Thursday, June 27, 2013

Second Marriages

On Modern Society

“Marriage is the triumph of imagination over intelligence;
second marriage is the triumph of hope over experience.”
Samuel Johnson

Many people have married more than once, including myself; I was married briefly, for two years, while I was still completing university. I was 24; Sheryl was barely 20. Needless to say, we were young; there was no outward reason why we married then, no one was pregnant, it was something that we kind of fell into. The marriage, what it was, lasted two years.

The parting was painful but not acrimonious. But it was a failure, and it opened fresh wounds like all such break-ups of good intentions gone sour. Yet, contrary to expectations, we eventually became friends, a relationship that lasted for almost 20 years, until my ex-wife took her own life in October 2000. She was on her third divorce and was considering a fourth marriage. I received the phone call from her intended one early morning and attended her funeral along with the other former husbands, her extended family and her many friends.

For long, I questioned myself if I could have in any way prevented Sheryl from making such a decision. The answer to such questions is always complicated and personal. I really don’t know how much influence I could have had on a determined 38-year-old woman suffering physical and emotional problems to alter her destiny. My many conversations with her during the last two years prior to her decision reflected an unhappy person. In her case, she was looking to marriage, as many others do raised on pop culture psychology and popular TV and films, as a solution to her loneliness, to her lack of intimacy, to her finding some meaning. In a sense she was seeking what many of us seek: a lifeline to love.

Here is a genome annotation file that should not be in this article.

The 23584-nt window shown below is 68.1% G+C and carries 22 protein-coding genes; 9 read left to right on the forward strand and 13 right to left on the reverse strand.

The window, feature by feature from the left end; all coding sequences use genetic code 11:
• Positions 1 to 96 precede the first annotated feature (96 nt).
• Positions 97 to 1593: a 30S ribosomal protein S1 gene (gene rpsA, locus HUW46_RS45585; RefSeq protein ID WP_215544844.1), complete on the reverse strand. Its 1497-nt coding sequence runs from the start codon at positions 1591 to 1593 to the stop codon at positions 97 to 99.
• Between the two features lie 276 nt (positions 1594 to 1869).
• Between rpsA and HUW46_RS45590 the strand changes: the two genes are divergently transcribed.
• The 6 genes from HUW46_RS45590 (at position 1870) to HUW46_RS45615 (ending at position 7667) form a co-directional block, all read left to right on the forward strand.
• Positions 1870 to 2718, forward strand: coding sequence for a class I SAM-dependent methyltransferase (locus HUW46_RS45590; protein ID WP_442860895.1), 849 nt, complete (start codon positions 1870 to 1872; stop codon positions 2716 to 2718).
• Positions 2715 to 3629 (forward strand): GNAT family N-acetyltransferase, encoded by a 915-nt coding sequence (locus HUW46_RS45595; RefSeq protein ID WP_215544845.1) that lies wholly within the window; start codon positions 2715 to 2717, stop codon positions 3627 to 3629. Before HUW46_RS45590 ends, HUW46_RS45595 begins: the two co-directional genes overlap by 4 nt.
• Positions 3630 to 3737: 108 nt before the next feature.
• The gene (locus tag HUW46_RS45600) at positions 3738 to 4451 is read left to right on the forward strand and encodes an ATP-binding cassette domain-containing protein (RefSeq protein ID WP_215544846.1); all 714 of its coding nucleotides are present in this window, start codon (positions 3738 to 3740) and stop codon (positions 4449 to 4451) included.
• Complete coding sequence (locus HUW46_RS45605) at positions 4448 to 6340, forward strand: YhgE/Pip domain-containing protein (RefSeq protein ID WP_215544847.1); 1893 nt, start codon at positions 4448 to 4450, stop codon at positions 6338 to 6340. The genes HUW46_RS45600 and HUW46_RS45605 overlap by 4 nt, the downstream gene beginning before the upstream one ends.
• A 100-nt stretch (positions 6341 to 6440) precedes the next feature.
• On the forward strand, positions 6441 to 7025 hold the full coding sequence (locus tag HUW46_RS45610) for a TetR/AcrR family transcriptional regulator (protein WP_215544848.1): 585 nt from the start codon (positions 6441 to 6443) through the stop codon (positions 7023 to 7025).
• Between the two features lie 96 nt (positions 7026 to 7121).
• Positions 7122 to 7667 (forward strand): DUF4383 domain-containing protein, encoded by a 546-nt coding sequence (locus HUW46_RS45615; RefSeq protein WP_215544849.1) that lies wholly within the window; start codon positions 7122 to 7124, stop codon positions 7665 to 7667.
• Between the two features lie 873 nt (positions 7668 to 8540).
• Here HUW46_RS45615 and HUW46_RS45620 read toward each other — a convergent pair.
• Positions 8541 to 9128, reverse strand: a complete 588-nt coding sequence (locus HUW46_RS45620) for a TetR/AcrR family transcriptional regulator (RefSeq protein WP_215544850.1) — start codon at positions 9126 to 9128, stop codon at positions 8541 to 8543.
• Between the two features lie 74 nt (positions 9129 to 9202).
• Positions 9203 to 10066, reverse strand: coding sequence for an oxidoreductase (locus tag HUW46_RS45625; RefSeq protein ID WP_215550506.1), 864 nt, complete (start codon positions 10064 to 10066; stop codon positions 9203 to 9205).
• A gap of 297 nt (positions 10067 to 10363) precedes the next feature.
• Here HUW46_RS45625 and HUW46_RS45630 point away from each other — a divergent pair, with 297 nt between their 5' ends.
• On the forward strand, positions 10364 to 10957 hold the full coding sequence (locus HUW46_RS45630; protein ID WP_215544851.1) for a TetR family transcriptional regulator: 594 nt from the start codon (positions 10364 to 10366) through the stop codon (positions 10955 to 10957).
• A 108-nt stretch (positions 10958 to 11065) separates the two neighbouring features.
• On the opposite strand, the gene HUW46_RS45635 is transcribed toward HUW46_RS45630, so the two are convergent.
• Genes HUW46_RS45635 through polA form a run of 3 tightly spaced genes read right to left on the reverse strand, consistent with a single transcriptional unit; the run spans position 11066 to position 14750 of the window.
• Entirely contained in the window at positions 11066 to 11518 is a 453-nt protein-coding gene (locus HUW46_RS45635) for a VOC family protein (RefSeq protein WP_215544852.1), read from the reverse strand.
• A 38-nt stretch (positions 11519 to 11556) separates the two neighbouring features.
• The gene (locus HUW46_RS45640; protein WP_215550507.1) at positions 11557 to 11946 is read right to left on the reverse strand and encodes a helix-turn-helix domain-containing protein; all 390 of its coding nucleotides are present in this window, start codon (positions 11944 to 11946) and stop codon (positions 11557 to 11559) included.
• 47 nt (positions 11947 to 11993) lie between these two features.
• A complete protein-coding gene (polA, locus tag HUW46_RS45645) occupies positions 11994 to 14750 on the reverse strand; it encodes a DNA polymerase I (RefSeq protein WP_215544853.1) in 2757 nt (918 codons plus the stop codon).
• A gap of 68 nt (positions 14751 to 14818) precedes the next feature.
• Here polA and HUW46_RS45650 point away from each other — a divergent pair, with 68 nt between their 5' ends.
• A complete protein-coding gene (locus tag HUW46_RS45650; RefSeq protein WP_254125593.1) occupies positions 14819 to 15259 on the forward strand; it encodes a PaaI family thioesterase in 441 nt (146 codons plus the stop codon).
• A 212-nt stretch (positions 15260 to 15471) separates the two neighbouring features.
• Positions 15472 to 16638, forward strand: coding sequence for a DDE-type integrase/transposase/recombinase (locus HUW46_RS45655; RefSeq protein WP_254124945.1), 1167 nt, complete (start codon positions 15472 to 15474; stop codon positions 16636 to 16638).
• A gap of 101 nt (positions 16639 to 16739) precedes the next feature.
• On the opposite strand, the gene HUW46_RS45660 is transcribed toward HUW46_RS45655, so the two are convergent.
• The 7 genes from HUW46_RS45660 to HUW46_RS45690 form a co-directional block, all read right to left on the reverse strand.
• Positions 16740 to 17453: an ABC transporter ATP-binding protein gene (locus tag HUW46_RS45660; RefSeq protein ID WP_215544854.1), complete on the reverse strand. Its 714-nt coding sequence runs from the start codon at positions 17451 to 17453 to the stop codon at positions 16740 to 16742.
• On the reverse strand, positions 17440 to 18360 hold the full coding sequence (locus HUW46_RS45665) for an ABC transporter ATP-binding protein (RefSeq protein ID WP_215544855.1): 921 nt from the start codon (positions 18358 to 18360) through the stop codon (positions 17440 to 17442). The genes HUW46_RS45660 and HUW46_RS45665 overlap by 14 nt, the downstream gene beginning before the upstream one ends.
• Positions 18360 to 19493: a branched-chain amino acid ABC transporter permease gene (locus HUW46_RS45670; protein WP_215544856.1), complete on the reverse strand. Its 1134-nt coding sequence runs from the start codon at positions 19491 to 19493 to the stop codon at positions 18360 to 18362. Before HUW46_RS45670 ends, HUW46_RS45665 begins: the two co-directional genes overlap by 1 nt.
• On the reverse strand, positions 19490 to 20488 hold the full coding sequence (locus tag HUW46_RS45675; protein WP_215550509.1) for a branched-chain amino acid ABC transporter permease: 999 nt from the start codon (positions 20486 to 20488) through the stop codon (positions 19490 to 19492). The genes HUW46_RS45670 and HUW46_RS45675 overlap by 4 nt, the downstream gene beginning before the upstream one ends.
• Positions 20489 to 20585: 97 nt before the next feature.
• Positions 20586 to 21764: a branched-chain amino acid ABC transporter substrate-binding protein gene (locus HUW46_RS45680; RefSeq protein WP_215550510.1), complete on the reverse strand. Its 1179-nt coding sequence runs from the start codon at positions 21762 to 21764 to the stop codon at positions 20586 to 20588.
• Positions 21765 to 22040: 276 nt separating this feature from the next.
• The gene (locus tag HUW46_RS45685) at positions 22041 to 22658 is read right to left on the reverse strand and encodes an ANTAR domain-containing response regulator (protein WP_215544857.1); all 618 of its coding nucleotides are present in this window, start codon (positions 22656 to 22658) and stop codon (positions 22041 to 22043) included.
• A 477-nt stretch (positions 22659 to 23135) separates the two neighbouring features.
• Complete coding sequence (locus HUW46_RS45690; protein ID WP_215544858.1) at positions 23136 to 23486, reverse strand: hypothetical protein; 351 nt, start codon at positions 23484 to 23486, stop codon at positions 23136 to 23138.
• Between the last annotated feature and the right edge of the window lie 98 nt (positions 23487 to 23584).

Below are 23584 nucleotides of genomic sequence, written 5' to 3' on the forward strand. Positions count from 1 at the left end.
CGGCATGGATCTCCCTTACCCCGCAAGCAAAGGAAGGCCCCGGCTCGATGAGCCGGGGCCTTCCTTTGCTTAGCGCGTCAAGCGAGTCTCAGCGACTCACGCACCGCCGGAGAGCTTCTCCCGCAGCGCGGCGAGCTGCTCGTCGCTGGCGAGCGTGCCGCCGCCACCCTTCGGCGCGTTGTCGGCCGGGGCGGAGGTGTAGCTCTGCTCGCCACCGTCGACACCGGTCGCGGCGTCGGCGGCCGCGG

Happiness, to be sure, is a key to success in marriages, as it is for many other areas of life. Second marriages can also fail, notably if individuals make the same mistakes in picking a partner as they did the first time. I am not one of those unfortunates, although there are always issues that can divide us that revolve around family finances, raising children and the degree of personal autonomy one requires. Again, we return to the idea of personal fulfilment and happiness, an often-elusive target to hit.

Too many individuals are seeking in the “other” what they themselves can not find in themselves; sometimes this arrangement works, often not, one partner suffering suffocation when the other finds intimacy and emotional support. There has to be an agreement, an understanding if this is to work.

Humans might be animals, according to evolutionary theories, but when it comes to areas like love and marriage, we display far more complicated and wide-ranging emotions than what our shared genes might explain. This raises all sorts of questions about human emotions and human behaviours. We don’t only want to understand, but also to arrive at some concrete, practical answer on how best to approach love, marriage and relationships.

So, what is it about two people living together—with or without children—that makes it so difficult to succeed in a venture so to speak that often starts out with the best of intentions but often fails half of the time? Are participants in this dance of supposed love and romance going into marriage with much-higher expectations than previous generations? Is marriage today too much about sex and love and, even, friendship than it ought to be?

Such are the many questions that inform the modern mind. These and others that look at brain sciences to determine the locus of love and sex, as if finding that would guarantee success and provide the answers to a happy life, a happy marriage. I suspect that, as it is with life, marriage will follow. Marriage in itself will not make an unhappy, unfulfilled single person any happier in marriage than outside of it. There are individuals who can remain perfectly happy as single individuals; marriage is not for everyone, nor should there be pressure, whether for religious, social or familial reasons, on anyone to get married—whether for the first time or second.

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